Bond Interest Rates – factors influencing your bond rate

Bond Interest Rates – factors influencing your bond rate

bond interest ratesSecuring the biggest bond at the lowest interest rate is dependent on a range of factors relating to the bond applicant's age, income, credit record and overall financial profile. Below, My Bond Quotes identifies and discusses some of the key factors influencing your bond rate, and also provides advice on how to get a lower interest rate on bonds. To get quotes on bonds at some of the lowest interest rates available in South Africa, click here.

Factors influencing your bond interest rate

Although the following is by no means an exhaustive list, the following factors influence the interest rate at which bonds are granted to prospective homebuyers.

Bond interest rate factor No.1: Your credit record

Your credit history is one of the most important factors influencing the interest rate at which your bond will be extended – or whether your bond application will be successful at all. When it comes to credit risk assessment, past performance is statistically proven to be a good indicator for measuring future performance, and prospective homebuyers would do well to look after their credit records.

Defaulting on debit order payments or bouncing cheques are almost guaranteed to negatively impact on your credit record. If you're contractually committed to repaying debt or monthly instalments on rent or clothing accounts, it is advisable to pay these without missing a beat. Even if you are ahead of your payment schedule, defaulting on even one monthly instalment is still bound to count against you. Bond companies prefer lending to people with stable income and regular financial habits – especially when it comes to the repayment of debts.

Buying a property of any size is a major commitment, and a sound financial management track record will stand you in good stead when it comes to securing the biggest home loan at the lowest interest rate.

Bond interest rate factor No.2: Your age

Your age will play a role in determining the risk in lending you money. Bonds are classically not the type of debt that one pays off over a short period of time, and the ideal bond customer will be someone capable of affording 20 or 30 years worth of monthly bond repayments, statistically speaking.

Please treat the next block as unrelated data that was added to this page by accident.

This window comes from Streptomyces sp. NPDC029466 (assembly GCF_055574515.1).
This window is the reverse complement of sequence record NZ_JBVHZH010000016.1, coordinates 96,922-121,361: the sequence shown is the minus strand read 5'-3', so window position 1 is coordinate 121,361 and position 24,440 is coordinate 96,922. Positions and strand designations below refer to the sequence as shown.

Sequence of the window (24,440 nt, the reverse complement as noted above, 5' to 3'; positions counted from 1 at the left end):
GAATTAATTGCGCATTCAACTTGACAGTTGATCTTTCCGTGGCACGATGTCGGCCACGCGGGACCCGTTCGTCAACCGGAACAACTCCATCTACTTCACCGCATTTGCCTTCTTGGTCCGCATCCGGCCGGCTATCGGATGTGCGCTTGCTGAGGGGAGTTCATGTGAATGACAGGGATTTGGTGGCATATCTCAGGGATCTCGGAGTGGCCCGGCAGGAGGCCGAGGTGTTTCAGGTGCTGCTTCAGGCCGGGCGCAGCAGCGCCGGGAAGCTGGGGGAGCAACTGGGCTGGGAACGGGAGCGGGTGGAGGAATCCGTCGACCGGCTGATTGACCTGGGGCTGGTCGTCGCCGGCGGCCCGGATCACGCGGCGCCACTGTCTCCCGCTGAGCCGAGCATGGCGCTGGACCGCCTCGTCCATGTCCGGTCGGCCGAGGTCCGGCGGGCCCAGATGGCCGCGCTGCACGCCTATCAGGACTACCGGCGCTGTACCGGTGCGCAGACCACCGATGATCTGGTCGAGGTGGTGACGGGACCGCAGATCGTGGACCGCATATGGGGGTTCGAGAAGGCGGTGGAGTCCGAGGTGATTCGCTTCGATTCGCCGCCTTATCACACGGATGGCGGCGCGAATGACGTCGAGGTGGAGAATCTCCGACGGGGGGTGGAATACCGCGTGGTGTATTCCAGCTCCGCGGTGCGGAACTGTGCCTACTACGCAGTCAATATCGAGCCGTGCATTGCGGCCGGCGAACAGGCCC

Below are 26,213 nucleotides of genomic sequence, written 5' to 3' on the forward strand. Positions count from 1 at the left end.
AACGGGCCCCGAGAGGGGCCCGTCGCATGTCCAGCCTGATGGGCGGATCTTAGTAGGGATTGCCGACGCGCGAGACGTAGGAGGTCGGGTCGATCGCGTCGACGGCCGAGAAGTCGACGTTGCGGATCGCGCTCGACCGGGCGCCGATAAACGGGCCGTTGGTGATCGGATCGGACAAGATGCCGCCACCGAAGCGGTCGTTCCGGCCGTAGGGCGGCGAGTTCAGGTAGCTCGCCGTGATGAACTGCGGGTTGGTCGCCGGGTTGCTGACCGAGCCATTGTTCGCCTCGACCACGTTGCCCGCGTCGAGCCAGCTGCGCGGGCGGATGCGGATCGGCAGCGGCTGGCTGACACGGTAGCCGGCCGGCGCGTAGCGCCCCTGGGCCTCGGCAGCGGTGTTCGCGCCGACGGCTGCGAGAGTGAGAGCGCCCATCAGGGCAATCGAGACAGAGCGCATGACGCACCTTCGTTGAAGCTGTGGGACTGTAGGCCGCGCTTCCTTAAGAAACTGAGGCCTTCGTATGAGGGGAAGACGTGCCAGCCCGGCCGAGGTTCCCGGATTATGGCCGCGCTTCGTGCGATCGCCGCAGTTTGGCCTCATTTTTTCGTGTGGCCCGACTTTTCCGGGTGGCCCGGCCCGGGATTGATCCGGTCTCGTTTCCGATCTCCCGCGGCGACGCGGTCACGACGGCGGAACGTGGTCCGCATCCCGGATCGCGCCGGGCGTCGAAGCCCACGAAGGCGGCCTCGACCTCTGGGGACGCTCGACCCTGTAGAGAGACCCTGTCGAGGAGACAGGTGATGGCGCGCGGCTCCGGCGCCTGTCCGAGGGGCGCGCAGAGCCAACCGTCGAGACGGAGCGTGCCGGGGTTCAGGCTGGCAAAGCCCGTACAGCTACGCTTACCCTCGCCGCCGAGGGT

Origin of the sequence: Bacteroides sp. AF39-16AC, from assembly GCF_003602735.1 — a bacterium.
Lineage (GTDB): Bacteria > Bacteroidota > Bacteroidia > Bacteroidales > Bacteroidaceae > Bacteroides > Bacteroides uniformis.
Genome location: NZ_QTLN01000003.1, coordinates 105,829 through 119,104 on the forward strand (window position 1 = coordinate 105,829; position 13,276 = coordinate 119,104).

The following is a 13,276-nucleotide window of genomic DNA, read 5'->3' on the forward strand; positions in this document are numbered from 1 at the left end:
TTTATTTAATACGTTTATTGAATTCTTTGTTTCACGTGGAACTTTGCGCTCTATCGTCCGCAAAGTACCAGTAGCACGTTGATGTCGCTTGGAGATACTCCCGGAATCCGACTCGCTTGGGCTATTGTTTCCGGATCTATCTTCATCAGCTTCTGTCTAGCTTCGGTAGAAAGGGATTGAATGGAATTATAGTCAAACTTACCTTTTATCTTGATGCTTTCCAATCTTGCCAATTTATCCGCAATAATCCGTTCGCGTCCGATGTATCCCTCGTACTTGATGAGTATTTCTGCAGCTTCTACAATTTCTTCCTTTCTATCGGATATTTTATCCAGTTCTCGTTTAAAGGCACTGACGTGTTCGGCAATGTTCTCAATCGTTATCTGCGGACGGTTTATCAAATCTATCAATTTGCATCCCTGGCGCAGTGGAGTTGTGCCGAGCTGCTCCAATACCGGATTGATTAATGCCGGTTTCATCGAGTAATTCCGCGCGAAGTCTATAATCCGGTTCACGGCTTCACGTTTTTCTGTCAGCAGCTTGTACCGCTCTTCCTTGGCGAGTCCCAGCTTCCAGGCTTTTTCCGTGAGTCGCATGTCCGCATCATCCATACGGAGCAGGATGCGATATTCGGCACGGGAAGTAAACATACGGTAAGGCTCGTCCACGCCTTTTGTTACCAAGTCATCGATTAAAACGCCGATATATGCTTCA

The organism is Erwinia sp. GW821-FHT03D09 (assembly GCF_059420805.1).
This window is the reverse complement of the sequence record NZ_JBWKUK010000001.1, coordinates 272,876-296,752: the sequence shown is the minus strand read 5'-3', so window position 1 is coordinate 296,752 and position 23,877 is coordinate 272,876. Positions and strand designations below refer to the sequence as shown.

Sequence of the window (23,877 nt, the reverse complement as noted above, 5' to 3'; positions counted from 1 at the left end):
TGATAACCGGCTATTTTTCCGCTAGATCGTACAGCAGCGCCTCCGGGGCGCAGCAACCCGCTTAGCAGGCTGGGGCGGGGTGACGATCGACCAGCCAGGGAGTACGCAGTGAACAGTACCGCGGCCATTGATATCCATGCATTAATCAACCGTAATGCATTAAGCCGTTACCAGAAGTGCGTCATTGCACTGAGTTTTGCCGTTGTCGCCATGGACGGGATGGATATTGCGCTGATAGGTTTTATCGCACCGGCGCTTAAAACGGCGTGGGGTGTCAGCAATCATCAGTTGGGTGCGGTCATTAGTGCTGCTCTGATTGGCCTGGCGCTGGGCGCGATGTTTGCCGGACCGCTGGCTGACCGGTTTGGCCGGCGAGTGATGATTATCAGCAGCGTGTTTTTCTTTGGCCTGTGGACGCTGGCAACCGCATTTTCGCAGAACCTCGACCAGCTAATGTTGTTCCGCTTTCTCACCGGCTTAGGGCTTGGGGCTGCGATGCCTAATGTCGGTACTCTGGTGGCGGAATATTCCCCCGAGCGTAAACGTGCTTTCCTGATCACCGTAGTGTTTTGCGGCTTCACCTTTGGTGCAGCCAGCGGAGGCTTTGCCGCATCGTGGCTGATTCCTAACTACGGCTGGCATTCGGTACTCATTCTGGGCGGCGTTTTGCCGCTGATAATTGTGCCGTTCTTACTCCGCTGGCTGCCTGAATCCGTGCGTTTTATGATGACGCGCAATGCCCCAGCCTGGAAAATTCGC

Being too young may also increase the statistical lending risk, resulting in a higher lending rate or an outright refusal of your bond application. In many instances, however, common sense should give you a fair indication as to whether you are ready to make such a large financial commitment: Are you financially secure? Is your job stable? Will you be happy to stay put in one place for the next five years? Answering these questions should give you a fair indication whether you're ready to enter the property market or not.

Bond interest rate factor No.3: Your occupation

As a form of credit, bonds present a measure of lending or credit risk to the financial entity extending the loan. Consistency of income is a big consideration when it comes to determining whether a prospective homeowner will make a good bond client or not. Stable, salaried employees tend to qualify for home loans more readily than freelancers or seasonal workers. If you are self-employed, your revenue and consistency of cash flow will also be important considerations.

The NCA: Protecting South African credit users against over-extension

Given the fact that bonds generally don't feature insignificant loan amounts either, lenders tend to err on the side of caution when calculating bond affordability, rather than run the risk of a repayment default. However, rising interest rates and unscrupulous credit usage was contributing to a general and worrying trend: South Africans were living beyond their means.

The National Credit Act, or NCA, was thus enacted, essentially to protect South African consumers from their own dangerous spending and credit usage habits. In essence, the act requires that credit users cannot opt for debt that commands more than approximately 30% of their gross salaries. Although this Act caused a substantial slowdown in both vehicle and property sales figures during 2007 and 2008, it has nonetheless equipped the consumer to deal with rising interest rates more readily.

Ethical bond companies cannot grant prospective homebuyers a bigger bond amount than they can readily afford – but that isn't to say that they can't optimise their underwriting processes and origination processes in order to offer homebuyers lower origination fees and lowwer bond interest rates! In a cooling property market, it would make sense to offer more competitive bond interest rates and origination fees – and the ooba bond experts are doing just that!

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